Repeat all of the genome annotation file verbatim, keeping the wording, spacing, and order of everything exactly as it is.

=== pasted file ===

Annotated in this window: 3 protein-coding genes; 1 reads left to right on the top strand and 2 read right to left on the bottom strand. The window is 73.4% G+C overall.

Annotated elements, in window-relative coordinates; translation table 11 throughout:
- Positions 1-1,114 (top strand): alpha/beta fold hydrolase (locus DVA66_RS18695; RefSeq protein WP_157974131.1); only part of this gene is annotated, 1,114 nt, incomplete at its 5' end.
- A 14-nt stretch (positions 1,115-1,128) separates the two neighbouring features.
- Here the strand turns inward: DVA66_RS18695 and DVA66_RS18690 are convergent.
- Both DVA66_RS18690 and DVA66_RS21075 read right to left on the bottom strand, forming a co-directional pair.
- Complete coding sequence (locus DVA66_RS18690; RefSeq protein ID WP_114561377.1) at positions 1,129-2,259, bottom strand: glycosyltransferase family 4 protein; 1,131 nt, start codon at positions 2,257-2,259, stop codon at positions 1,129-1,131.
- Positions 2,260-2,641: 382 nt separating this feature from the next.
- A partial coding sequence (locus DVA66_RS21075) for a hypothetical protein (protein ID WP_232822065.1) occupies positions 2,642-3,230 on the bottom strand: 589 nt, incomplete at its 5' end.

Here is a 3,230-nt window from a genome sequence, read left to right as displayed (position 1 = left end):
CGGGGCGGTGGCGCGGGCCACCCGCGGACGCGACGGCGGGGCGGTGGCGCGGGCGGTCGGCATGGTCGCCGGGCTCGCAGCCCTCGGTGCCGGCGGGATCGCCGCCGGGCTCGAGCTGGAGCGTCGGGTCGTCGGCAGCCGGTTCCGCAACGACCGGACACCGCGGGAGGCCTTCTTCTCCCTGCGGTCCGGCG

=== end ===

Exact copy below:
Annotated in this window: 3 protein-coding genes; 1 reads left to right on the top strand and 2 read right to left on the bottom strand. The window is 73.4% G+C overall.

Annotated elements, in window-relative coordinates; translation table 11 throughout:
- Positions 1-1,114 (top strand): alpha/beta fold hydrolase (locus DVA66_RS18695; RefSeq protein WP_157974131.1); only part of this gene is annotated, 1,114 nt, incomplete at its 5' end.
- A 14-nt stretch (positions 1,115-1,128) separates the two neighbouring features.
- Here the strand turns inward: DVA66_RS18695 and DVA66_RS18690 are convergent.
- Both DVA66_RS18690 and DVA66_RS21075 read right to left on the bottom strand, forming a co-directional pair.
- Complete coding sequence (locus DVA66_RS18690; RefSeq protein ID WP_114561377.1) at positions 1,129-2,259, bottom strand: glycosyltransferase family 4 protein; 1,131 nt, start codon at positions 2,257-2,259, stop codon at positions 1,129-1,131.
- Positions 2,260-2,641: 382 nt separating this feature from the next.
- A partial coding sequence (locus DVA66_RS21075) for a hypothetical protein (protein ID WP_232822065.1) occupies positions 2,642-3,230 on the bottom strand: 589 nt, incomplete at its 5' end.

Here is a 3,230-nt window from a genome sequence, read left to right as displayed (position 1 = left end):
CGGGGCGGTGGCGCGGGCCACCCGCGGACGCGACGGCGGGGCGGTGGCGCGGGCGGTCGGCATGGTCGCCGGGCTCGCAGCCCTCGGTGCCGGCGGGATCGCCGCCGGGCTCGAGCTGGAGCGTCGGGTCGTCGGCAGCCGGTTCCGCAACGACCGGACACCGCGGGAGGCCTTCTTCTCCCTGCGGTCCGGCG